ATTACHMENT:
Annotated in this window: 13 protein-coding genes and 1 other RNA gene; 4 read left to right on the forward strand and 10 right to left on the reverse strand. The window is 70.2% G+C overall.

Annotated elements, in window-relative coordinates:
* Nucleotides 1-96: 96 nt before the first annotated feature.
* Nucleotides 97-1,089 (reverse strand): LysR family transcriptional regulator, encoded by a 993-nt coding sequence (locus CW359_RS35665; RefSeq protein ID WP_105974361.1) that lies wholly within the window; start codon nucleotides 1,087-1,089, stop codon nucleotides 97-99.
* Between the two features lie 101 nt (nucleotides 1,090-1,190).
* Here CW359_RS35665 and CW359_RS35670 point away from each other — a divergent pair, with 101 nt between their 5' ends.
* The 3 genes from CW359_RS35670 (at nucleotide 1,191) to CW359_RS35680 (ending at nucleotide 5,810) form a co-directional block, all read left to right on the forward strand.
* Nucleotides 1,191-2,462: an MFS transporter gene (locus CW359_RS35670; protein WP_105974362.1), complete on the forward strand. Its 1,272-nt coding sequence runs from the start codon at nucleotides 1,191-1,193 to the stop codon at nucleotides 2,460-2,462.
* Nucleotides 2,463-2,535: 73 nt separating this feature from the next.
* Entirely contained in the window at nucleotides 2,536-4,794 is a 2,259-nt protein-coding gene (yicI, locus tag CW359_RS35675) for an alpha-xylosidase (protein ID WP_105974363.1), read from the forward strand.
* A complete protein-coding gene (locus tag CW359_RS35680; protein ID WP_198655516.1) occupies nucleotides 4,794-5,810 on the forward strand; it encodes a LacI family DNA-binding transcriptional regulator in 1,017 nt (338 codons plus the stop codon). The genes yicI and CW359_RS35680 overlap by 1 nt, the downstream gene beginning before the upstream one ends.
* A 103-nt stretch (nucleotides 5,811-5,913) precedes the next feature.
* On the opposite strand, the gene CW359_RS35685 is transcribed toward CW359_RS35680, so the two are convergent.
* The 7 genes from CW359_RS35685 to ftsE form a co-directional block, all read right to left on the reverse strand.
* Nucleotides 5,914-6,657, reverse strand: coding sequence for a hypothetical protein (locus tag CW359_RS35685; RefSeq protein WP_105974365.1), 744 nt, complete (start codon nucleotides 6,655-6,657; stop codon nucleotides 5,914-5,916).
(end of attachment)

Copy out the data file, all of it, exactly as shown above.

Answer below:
Annotated in this window: 13 protein-coding genes and 1 other RNA gene; 4 read left to right on the forward strand and 10 right to left on the reverse strand. The window is 70.2% G+C overall.

Annotated elements, in window-relative coordinates:
* Nucleotides 1-96: 96 nt before the first annotated feature.
* Nucleotides 97-1,089 (reverse strand): LysR family transcriptional regulator, encoded by a 993-nt coding sequence (locus CW359_RS35665; RefSeq protein ID WP_105974361.1) that lies wholly within the window; start codon nucleotides 1,087-1,089, stop codon nucleotides 97-99.
* Between the two features lie 101 nt (nucleotides 1,090-1,190).
* Here CW359_RS35665 and CW359_RS35670 point away from each other — a divergent pair, with 101 nt between their 5' ends.
* The 3 genes from CW359_RS35670 (at nucleotide 1,191) to CW359_RS35680 (ending at nucleotide 5,810) form a co-directional block, all read left to right on the forward strand.
* Nucleotides 1,191-2,462: an MFS transporter gene (locus CW359_RS35670; protein WP_105974362.1), complete on the forward strand. Its 1,272-nt coding sequence runs from the start codon at nucleotides 1,191-1,193 to the stop codon at nucleotides 2,460-2,462.
* Nucleotides 2,463-2,535: 73 nt separating this feature from the next.
* Entirely contained in the window at nucleotides 2,536-4,794 is a 2,259-nt protein-coding gene (yicI, locus tag CW359_RS35675) for an alpha-xylosidase (protein ID WP_105974363.1), read from the forward strand.
* A complete protein-coding gene (locus tag CW359_RS35680; protein ID WP_198655516.1) occupies nucleotides 4,794-5,810 on the forward strand; it encodes a LacI family DNA-binding transcriptional regulator in 1,017 nt (338 codons plus the stop codon). The genes yicI and CW359_RS35680 overlap by 1 nt, the downstream gene beginning before the upstream one ends.
* A 103-nt stretch (nucleotides 5,811-5,913) precedes the next feature.
* On the opposite strand, the gene CW359_RS35685 is transcribed toward CW359_RS35680, so the two are convergent.
* The 7 genes from CW359_RS35685 to ftsE form a co-directional block, all read right to left on the reverse strand.
* Nucleotides 5,914-6,657, reverse strand: coding sequence for a hypothetical protein (locus tag CW359_RS35685; RefSeq protein WP_105974365.1), 744 nt, complete (start codon nucleotides 6,655-6,657; stop codon nucleotides 5,914-5,916).